After another dramatic school budget season, spending plans are going to the voters Tuesday. Many involve more cuts to people and programs. And most, but not all, are within Governor Cuomo's new two percent property tax cap. But as our Kat De Maria reports, a few budgets are going to need a little extra support from voters.
NEW YORK STATE -- In school board rooms across upstate New York, the word devastating has been used in some form or another, a lot. It's the logical result of the past few difficult budget years.
"We're dealing with three years of very deep significant devastating cuts to schools. Therefore districts are still playing catch-up ball in a lot of ways," said Central New York School Boards Association Executive Director Charles Borgognoni.
Districts around upstate New York have cut people and programs and tapped their rainy day funds. With little or nothing left to sacrifice, they lost money from the federal government and were given more but restricted by a property tax cap from New York State.
"Districts have had to do quite a lot of work in terms of understanding where their cap actually rested," Borgognoni said.
If you can understand the tax cap formula, you should probably be working for a district or running for a school board. It could put a district's cap anywhere from zero to well over the advertised two percent.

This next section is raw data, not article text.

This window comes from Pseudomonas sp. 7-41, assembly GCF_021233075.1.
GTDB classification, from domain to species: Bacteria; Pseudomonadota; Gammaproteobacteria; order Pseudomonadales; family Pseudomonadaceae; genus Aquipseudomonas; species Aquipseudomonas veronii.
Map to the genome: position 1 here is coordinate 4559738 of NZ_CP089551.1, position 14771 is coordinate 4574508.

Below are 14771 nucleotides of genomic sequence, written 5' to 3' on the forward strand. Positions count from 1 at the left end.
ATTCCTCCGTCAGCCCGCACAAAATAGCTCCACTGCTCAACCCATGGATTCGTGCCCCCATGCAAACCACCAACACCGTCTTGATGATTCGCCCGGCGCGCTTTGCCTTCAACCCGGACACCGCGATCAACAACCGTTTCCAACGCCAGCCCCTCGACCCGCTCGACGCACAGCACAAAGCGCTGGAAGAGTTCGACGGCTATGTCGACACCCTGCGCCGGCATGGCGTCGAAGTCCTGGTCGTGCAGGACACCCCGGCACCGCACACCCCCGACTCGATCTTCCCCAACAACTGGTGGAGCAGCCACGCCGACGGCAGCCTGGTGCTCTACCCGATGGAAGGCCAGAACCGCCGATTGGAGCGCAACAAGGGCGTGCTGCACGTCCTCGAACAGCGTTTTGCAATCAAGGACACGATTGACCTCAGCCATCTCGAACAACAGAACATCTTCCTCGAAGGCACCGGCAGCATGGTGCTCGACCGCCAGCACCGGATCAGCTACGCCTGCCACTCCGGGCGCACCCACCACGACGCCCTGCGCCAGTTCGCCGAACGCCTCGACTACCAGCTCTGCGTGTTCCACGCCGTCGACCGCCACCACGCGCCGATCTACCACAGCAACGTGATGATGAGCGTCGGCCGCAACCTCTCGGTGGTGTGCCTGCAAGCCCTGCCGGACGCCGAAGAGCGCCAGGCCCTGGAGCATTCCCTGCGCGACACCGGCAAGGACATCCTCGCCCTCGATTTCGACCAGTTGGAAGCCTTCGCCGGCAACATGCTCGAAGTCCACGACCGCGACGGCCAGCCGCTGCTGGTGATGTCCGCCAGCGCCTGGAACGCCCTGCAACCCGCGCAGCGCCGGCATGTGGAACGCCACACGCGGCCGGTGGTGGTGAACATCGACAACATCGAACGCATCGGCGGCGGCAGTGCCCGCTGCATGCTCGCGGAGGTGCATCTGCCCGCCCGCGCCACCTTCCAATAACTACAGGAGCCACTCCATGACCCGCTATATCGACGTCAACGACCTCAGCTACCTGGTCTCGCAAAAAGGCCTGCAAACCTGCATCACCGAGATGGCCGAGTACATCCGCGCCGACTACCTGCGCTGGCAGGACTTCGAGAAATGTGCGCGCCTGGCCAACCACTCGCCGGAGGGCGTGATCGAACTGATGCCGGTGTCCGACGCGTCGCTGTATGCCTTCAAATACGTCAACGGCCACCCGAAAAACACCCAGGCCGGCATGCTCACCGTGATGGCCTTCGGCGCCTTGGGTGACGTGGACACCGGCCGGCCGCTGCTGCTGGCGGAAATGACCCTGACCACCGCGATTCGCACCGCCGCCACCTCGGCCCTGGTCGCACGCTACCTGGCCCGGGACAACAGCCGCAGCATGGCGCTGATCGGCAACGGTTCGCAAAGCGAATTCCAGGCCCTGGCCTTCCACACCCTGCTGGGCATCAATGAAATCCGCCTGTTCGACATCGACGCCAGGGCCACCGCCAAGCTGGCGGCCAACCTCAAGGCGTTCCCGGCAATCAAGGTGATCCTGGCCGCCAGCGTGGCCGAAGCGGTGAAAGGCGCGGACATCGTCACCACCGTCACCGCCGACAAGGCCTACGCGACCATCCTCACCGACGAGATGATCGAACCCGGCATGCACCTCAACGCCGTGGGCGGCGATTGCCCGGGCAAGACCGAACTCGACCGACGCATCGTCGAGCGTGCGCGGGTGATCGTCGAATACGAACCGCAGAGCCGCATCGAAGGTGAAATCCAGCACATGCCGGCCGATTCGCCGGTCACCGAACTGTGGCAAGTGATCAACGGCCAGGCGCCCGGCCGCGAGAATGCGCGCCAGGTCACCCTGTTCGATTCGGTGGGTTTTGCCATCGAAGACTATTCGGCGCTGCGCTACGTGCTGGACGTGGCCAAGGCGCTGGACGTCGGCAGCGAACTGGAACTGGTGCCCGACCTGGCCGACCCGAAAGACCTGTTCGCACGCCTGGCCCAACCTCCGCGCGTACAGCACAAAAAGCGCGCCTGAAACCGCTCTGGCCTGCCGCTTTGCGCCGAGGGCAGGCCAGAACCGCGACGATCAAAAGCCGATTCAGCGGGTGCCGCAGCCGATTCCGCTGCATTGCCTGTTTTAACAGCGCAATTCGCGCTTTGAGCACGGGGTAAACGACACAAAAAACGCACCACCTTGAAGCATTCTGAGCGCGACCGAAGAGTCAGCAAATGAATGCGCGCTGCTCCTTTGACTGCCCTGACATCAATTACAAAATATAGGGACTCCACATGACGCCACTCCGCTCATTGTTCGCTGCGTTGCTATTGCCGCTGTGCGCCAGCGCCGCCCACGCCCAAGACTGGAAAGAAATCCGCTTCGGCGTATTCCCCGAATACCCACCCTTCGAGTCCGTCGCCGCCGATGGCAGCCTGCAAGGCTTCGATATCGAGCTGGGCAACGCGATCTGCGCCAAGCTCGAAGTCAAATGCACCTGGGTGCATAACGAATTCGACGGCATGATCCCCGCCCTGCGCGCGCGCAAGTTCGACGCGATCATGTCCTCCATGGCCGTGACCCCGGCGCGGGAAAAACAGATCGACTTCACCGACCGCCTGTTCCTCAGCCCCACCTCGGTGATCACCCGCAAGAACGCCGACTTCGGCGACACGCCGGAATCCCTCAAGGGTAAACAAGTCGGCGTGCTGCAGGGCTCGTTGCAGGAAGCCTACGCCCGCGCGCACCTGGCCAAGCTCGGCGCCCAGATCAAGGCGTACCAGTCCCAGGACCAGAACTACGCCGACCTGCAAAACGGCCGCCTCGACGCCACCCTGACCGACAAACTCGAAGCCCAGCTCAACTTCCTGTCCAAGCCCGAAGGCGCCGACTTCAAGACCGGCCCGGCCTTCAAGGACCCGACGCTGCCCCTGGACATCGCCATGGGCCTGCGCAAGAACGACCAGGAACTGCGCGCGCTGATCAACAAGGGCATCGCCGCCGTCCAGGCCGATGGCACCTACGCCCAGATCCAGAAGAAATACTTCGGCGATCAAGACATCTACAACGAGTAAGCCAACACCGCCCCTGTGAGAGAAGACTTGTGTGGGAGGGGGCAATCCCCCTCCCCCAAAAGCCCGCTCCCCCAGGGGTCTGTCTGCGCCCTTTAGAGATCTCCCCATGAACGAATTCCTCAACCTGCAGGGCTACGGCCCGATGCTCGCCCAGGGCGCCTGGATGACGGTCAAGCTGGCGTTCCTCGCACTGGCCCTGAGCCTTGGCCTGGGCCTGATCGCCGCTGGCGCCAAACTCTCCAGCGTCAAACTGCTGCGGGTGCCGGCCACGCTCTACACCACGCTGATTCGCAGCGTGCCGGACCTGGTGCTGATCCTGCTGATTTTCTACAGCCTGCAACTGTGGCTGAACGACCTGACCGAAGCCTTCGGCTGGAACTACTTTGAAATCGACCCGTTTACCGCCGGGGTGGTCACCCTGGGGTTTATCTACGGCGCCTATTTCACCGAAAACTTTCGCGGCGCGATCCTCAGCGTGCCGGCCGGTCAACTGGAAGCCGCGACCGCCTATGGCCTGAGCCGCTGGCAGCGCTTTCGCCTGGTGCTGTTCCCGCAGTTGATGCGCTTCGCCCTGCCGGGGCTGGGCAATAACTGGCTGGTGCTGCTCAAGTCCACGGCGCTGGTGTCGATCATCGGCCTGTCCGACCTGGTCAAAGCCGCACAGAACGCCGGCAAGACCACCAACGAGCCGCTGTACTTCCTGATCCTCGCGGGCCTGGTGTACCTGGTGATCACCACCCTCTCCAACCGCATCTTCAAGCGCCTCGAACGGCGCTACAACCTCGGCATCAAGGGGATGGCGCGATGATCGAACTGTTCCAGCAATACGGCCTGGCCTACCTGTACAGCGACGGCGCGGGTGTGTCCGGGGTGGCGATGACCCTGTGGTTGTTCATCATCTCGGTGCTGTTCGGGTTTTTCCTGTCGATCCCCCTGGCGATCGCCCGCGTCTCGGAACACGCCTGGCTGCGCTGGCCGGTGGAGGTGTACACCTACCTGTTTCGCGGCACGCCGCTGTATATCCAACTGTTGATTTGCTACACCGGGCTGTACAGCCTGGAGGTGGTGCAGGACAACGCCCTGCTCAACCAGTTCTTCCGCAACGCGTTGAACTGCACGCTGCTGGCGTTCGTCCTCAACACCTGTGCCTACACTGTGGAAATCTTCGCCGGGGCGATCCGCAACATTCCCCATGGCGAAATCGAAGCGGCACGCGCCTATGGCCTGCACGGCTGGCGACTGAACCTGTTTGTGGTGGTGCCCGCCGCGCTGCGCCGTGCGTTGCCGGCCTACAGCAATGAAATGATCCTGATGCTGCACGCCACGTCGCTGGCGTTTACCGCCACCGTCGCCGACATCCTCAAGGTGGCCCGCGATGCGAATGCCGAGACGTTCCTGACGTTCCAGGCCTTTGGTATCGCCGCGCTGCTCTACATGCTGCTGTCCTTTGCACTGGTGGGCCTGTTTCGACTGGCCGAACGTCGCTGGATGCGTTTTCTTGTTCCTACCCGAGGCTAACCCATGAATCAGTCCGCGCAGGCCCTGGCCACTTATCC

"Our formula was 2.61 percent after the ten steps we have to go through. And that budget was still very bare bones," said Elmira School Superintendent Joseph Hochreiter.
"The tax levy limit has also created challenges. But it's also provided opportunities for the community to have more of a say in our school budgets, which is exactly what our community has asked us to do," said Tully School Superintendent Kraig Pritts.
Tully is putting up a budget with a 4.77 percent tax levy increase, along with some academic and extracurricular programs as separate individual propositions. Elmira is going out with a five percent overall increase. All require a 60 percent supermajority.
"Getting supermajorities in any kind of a vote is an open question. You just don't know," Borgognoni said.
Now that they've done all they can, school leaders are trusting their communities to support the hard work that came out of those school board rooms.
"The temperature I take and feedback I receive are that people are in support. They know programs and jobs are on the line. And that hits home," Hochreiter said.
"We certainly hope it will pass. Certainly a failure will likely result in more reductions. And two failures will be devastating," Pritts said.
Polls are open in many school districts Tuesday from 7 a.m. to 9 p.m.